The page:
Anaheim Police Make Arrest in Butane Hash Oil Fire Investigation

On January 21st, the Anaheim Police Department offered a $1000 reward to anyone with information regarding a detached condo fire on the 2000 block of W. Blue Violet Court. What police and fire fighters found when they doused the fire was the remnants of a marijuana grow operation and a Butane Hash Oil (BHO) lab. The cause of the fire, according to a press release issued by the Anaheim Fire and Police Chief, was a direct result of the illegal extraction lab. What investigators didn't find was the person who was renting the condo, nor did they find any clues as to who was in control of the property. 

Although the case still isn't closed, the seven month investigation culminated with the arrest of Frederic John Mercado Tabora late Wednesday evening. The 32-year-old Huntington Beach resident was arrested without incident as he exited a Motel 6 in Westminster. Immediately after, investigators served a search warrant at Tabora's residence, located in the 6100 block of Kelley Circle in Huntington Beach, where they found another active BHO lab.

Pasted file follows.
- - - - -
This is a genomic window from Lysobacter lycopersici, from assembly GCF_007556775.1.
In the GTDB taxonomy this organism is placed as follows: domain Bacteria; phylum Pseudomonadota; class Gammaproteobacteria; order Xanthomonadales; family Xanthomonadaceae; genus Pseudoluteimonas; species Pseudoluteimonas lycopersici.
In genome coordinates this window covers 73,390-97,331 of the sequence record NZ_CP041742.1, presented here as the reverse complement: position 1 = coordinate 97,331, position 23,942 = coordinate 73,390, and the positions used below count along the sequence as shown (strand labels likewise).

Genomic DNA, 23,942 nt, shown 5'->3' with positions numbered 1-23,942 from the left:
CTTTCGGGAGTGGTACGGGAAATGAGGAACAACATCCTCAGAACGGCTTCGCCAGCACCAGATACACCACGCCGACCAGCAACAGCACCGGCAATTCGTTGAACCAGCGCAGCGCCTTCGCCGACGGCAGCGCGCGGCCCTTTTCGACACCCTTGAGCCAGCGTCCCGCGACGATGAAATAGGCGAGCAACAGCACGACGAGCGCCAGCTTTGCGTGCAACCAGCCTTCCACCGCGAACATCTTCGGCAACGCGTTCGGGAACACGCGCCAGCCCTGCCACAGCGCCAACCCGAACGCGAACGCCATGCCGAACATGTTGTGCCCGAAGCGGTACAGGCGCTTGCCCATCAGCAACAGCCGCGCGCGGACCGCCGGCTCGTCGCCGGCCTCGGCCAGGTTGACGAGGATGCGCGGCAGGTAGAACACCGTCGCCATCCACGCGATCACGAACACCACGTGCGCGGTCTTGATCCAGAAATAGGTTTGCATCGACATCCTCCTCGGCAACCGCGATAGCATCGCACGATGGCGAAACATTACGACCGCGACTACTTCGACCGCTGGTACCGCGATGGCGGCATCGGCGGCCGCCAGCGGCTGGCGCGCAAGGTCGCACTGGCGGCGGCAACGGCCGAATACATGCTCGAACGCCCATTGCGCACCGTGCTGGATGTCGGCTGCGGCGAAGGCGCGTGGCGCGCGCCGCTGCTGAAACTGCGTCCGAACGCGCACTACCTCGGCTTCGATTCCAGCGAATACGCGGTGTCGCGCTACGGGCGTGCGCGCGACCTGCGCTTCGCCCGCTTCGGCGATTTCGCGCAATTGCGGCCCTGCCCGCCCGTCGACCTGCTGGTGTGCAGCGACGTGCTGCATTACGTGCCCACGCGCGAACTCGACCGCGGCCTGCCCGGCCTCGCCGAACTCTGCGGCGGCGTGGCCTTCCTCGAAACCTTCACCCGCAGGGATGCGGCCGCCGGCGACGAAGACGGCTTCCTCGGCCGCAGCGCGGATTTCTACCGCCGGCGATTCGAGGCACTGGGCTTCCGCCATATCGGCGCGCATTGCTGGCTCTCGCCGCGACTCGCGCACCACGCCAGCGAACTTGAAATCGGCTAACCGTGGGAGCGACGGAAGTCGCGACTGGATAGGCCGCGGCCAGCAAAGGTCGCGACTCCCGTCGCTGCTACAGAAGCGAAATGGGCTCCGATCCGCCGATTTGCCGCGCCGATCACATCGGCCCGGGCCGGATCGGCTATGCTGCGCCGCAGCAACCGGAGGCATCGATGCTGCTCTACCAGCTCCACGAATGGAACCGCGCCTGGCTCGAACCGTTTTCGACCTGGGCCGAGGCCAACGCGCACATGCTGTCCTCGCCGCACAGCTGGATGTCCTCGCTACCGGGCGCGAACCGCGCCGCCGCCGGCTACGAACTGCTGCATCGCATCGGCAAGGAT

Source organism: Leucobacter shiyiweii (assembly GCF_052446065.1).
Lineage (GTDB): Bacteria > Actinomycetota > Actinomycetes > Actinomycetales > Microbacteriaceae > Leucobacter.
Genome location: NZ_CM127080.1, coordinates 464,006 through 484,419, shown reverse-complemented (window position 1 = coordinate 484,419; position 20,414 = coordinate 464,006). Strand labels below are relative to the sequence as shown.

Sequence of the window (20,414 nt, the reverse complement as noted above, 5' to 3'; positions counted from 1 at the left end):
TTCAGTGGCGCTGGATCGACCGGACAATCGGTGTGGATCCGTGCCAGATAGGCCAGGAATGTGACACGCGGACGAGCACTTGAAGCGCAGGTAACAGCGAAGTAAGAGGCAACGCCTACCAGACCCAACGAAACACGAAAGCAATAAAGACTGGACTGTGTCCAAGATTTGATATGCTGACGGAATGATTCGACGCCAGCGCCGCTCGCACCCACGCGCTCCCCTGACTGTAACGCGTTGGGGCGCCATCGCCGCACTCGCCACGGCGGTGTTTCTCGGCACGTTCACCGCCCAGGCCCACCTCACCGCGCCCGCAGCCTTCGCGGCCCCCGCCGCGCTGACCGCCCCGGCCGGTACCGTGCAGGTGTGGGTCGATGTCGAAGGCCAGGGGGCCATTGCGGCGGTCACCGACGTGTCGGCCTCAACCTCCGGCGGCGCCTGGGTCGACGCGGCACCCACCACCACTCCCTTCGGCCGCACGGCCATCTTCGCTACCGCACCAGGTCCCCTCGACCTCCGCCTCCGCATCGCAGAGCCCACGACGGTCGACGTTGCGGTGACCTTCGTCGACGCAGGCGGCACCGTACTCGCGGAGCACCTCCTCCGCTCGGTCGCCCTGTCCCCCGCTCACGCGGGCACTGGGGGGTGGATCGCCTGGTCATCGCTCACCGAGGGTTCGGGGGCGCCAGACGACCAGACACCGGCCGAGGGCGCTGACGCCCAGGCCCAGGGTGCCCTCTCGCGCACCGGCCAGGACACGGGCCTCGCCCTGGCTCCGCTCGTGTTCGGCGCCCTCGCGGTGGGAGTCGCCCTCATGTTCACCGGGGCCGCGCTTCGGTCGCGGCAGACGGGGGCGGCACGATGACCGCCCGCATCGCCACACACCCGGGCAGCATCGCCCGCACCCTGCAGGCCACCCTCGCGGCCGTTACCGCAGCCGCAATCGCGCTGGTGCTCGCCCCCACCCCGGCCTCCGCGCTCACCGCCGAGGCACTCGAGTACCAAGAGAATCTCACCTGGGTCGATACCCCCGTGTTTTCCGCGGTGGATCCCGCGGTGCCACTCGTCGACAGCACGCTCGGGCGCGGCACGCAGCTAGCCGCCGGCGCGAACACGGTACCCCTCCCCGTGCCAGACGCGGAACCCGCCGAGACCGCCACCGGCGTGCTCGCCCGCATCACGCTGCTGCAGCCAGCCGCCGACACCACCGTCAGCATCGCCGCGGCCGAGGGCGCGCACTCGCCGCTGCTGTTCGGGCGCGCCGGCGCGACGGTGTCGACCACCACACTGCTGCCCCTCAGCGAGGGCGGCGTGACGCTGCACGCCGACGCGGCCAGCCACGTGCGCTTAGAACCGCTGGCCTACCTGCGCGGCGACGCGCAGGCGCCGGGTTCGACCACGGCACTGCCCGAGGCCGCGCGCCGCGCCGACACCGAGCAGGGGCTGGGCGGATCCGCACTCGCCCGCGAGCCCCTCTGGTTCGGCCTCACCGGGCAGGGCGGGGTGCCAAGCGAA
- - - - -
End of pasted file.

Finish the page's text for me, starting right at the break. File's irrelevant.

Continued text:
On January 1, 2016, thanks to a bill signed by Governor Jerry Brown, it became illegal to manufacture hash oil within 300 feet of an occupied residence or structure. Tabora was booked at the Anaheim Detention Facility on one felony count of unlawfully causing a fire, two felony counts of unlawful chemical extraction and a felony enhancement of doing so within 300 feet of an occupied residence. According to the press release, he's currently being held on $75,000 bail. It's unclear whether anyone was injured in the condo fire, but a minimum of $450,000 in damages were recorded by investigators.

The process by which BHO is made requires the heating of explosive gasses in an effort to lift a concentrated amount of THC from cannabis leaves. One mishap can lead to devastating results. The Anaheim Police Department urges anyone who knows information about this case to reach out to crime stoppers. Any information leading to an arrest (and conviction) will be rewarded up to $1000. 

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